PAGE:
The New York Times reports:
Cybersecurity officials watched with growing alarm in September as Russian state hackers started prowling around dozens of American state and local government computer systems just two months before the election. The act itself did not worry them so much — officials anticipated that the Russians who interfered in the 2016 election would be back — but the actor did. The group, known to researchers as “Dragonfly” or “Energetic Bear” for its hackings of the energy sector, was not involved in 2016 election hacking. But it has in the past five years breached the power grid, water treatment facilities and even nuclear power plants, including one in Kansas…
September’s intrusions marked the first time that researchers caught the group, a unit of Russia’s Federal Security Service, or F.S.B., targeting states and counties. The timing of the attacks so close to the election and the potential for disruption set off concern inside private security firms, law enforcement and intelligence agencies… American officials described the hackings in an advisory on Thursday as “opportunistic,” rather than a clear attack on election infrastructure, but conceded the group had targeted dozens of state and local systems and stolen data from at least two targets’ servers. “They’re broadly looking to scan for vulnerabilities and they’re working opportunistically,” said Christopher C. Krebs, the director of the Cybersecurity and Infrastructure Security Agency, which issued the warning along with the F.B.I.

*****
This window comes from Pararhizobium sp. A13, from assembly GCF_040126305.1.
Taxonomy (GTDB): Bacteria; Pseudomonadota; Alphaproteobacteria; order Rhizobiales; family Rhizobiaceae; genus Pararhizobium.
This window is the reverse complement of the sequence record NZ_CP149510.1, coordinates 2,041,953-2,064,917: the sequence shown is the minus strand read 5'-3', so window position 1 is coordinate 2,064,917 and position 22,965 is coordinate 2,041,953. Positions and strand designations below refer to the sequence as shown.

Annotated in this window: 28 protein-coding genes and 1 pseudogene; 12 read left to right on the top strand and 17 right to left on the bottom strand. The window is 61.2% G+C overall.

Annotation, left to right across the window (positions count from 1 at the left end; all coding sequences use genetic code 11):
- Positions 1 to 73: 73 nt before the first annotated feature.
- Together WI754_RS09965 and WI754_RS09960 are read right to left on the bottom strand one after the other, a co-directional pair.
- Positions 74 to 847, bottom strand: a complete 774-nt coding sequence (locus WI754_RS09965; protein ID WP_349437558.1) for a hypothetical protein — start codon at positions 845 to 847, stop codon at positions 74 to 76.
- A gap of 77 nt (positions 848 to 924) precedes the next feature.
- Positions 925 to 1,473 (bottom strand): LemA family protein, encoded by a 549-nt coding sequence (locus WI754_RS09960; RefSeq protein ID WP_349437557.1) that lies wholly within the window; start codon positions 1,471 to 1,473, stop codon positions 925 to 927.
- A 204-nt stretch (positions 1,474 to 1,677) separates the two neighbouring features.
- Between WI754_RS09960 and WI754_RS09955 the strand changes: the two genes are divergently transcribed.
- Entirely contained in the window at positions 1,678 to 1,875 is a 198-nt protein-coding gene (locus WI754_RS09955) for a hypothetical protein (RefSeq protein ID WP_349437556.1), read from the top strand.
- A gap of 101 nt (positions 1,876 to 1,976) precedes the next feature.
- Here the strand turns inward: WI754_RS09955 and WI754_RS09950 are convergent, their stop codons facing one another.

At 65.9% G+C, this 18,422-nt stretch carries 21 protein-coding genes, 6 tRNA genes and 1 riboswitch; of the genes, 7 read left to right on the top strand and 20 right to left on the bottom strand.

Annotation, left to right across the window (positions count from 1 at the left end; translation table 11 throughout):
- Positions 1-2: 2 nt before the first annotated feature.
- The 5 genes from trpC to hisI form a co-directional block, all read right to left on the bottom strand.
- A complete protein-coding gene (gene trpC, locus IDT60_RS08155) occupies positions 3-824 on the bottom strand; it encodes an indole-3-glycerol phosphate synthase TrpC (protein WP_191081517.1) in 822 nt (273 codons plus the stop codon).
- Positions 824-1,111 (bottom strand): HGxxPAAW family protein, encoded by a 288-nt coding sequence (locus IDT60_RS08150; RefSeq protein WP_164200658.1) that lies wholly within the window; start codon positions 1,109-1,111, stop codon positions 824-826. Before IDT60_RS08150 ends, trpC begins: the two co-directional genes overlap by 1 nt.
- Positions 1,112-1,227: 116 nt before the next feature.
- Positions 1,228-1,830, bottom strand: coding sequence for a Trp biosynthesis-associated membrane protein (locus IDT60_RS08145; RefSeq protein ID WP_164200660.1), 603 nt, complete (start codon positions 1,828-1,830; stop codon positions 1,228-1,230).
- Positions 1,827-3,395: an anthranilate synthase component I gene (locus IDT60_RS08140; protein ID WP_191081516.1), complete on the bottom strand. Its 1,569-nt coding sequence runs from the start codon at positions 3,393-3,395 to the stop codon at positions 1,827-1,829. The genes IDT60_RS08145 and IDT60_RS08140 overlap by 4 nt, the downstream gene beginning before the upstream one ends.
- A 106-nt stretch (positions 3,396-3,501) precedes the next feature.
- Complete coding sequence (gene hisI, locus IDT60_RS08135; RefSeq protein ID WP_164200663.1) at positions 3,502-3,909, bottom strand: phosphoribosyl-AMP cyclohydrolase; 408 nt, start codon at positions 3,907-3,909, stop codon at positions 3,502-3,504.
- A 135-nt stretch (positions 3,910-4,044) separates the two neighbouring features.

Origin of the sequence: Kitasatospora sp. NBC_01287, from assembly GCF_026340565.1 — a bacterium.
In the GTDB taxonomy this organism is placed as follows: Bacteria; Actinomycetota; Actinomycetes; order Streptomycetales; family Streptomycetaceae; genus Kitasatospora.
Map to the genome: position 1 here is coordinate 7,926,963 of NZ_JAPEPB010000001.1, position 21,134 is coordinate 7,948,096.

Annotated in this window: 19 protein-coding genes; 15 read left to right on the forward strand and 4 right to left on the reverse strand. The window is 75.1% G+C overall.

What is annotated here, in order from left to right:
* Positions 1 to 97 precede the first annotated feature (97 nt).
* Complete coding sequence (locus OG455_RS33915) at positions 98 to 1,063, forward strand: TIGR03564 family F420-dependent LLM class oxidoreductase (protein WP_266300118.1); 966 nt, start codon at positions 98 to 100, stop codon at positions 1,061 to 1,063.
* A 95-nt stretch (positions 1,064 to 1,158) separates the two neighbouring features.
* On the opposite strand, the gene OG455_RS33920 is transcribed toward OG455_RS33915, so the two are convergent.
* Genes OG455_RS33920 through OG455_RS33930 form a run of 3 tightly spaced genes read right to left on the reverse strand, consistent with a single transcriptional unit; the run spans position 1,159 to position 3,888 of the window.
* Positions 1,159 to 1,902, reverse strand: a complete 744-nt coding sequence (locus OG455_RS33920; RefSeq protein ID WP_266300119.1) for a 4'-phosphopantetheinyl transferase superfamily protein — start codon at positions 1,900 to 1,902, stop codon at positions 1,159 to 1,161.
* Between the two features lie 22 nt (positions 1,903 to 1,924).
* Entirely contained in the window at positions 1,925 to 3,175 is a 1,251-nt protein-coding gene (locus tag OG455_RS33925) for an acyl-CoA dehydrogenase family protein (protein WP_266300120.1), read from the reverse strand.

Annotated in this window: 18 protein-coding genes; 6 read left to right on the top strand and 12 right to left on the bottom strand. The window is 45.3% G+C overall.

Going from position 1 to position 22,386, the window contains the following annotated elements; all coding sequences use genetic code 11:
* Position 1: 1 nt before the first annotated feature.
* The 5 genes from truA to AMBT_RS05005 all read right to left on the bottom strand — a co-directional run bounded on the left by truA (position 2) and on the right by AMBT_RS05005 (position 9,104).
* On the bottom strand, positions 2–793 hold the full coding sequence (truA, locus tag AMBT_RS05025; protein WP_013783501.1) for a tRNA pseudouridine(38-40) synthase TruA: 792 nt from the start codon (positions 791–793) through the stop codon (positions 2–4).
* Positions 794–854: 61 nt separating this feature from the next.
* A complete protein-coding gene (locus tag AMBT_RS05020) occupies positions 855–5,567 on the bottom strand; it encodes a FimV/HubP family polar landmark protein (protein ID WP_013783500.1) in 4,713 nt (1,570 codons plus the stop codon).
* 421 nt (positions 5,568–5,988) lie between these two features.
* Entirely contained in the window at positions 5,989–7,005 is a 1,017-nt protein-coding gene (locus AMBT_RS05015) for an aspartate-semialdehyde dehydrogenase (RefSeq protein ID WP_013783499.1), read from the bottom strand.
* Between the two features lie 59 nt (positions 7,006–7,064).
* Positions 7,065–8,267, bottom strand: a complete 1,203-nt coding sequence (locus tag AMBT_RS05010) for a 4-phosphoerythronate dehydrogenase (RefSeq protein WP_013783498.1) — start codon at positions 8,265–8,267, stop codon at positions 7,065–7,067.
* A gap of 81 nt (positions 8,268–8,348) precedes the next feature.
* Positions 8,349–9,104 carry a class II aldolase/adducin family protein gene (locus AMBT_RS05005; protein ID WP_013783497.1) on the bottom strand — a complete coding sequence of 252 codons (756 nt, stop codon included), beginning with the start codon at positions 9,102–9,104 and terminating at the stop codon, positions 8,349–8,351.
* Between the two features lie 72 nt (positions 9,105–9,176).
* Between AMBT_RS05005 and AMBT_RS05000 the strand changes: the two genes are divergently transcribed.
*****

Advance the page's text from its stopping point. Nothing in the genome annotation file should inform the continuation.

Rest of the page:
That hardly reassured researchers who have tracked Energetic Bear for years. “This appears to be preparatory, to ensure access when they decide they need it,” said Adam Meyers, the head of threat intelligence at CrowdStrike, a security firm that has monitored the group… A disturbing screenshot in a 2018 Department of Homeland Security advisory showed the groups’ hackers with their fingers on the switches of the computers that controlled the industrial systems at a power plant. The group has thus far stopped short of sabotage, but appears to be preparing for some future attack. The hackings so unnerved officials that starting in 2018, the United States Cyber Command, the arm of the Pentagon that conducts offensive cyberattacks, hit back with retaliatory strikes on the Russian grid.
“If that makes any sense to you, you have a big problem.”
— C. Durance, Computer Science 234